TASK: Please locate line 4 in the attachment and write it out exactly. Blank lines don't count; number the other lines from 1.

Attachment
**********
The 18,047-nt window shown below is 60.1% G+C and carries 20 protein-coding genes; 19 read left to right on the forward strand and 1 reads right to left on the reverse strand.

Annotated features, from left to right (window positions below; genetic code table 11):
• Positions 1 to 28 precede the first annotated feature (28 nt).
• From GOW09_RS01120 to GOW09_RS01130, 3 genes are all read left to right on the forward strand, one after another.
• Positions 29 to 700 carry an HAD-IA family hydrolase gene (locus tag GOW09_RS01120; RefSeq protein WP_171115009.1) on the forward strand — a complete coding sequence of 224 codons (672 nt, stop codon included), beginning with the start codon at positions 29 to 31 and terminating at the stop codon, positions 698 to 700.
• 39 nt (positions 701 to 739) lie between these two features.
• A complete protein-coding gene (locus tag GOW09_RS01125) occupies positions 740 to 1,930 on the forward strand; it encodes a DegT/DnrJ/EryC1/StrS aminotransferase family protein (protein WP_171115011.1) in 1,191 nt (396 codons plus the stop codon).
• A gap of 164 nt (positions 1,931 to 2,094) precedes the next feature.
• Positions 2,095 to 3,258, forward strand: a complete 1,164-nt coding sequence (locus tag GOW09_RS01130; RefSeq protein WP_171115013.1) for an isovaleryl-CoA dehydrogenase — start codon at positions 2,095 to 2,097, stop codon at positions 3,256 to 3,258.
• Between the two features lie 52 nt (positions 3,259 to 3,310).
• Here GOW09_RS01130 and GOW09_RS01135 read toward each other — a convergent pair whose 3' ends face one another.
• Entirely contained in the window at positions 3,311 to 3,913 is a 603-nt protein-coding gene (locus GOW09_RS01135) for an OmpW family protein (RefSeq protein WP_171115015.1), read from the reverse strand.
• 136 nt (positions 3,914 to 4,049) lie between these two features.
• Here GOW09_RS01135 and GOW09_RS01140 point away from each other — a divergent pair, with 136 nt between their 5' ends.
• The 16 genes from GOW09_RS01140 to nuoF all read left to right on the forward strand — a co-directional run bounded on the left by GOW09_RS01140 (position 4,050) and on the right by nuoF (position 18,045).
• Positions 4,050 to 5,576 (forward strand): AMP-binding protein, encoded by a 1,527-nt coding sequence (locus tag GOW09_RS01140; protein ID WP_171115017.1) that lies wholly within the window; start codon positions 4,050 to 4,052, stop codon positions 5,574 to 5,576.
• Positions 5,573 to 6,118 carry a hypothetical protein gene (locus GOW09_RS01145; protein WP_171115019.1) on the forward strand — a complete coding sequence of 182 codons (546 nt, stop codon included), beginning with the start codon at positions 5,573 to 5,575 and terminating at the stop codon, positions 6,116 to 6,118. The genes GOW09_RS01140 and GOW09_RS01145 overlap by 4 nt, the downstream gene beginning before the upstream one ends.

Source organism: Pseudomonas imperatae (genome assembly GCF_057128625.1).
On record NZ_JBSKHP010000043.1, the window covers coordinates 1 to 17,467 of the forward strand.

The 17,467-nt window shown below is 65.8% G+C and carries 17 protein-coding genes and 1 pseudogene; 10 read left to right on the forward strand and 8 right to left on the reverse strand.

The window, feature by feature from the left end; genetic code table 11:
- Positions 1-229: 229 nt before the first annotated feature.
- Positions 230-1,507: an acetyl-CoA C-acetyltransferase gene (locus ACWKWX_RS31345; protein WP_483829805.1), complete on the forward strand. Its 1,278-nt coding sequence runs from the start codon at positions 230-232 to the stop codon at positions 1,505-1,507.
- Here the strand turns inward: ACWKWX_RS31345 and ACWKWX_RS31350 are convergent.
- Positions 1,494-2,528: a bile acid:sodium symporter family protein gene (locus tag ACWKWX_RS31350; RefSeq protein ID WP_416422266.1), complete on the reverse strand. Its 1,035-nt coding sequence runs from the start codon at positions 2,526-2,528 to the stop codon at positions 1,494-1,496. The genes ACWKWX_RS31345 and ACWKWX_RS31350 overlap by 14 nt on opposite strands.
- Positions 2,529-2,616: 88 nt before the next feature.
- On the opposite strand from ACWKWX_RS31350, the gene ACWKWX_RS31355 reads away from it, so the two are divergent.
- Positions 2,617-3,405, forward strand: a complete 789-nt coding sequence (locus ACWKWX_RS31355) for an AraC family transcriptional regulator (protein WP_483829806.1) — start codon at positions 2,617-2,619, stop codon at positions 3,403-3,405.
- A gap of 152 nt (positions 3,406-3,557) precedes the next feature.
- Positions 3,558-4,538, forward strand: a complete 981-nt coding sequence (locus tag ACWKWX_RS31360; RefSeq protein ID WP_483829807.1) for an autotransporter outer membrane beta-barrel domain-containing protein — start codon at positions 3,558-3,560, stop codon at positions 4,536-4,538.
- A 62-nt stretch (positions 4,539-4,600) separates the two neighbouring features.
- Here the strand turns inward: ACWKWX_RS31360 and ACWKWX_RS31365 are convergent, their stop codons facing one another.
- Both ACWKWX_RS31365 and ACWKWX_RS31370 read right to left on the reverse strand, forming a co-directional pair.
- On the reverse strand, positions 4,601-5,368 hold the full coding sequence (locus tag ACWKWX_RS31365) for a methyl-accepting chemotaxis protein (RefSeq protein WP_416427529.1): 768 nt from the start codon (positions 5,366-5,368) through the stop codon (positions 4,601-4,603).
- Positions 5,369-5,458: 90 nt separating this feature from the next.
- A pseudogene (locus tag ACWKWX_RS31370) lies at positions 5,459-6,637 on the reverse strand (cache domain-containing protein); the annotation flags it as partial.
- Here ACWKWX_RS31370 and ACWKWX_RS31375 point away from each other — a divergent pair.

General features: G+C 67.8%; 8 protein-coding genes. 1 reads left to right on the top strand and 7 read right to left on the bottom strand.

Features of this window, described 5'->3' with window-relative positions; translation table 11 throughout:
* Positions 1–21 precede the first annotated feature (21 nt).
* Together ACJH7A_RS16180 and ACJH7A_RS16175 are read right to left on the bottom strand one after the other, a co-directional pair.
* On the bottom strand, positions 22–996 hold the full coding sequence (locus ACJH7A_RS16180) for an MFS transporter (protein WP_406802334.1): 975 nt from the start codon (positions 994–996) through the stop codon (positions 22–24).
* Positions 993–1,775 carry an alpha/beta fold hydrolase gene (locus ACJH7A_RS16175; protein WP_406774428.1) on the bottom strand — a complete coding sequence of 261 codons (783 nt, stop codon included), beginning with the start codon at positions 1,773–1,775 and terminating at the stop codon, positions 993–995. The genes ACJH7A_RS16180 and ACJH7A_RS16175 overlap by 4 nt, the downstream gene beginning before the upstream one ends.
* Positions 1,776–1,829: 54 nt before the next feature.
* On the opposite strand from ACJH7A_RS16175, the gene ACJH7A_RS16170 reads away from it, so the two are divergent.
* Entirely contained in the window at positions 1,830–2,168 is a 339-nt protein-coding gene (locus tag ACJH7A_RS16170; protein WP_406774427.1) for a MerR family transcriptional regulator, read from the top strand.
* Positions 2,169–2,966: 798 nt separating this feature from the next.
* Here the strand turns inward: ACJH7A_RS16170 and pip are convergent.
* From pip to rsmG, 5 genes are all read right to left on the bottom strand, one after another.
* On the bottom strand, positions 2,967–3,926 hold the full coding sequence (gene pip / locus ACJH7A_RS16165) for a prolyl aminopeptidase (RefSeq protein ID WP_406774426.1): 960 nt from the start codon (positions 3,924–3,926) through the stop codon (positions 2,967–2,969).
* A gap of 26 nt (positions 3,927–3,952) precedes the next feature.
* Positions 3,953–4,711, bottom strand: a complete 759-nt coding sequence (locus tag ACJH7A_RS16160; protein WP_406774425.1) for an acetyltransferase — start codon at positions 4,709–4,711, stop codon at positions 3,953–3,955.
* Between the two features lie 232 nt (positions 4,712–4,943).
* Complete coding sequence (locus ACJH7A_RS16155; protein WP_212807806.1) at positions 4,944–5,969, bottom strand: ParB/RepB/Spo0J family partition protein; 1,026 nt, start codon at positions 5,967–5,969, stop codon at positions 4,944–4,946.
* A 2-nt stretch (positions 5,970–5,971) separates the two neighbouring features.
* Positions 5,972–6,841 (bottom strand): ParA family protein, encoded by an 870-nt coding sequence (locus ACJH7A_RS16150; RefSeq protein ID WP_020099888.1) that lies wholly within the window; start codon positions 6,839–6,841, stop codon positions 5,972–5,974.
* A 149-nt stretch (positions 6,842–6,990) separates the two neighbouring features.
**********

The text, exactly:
• From GOW09_RS01120 to GOW09_RS01130, 3 genes are all read left to right on the forward strand, one after another.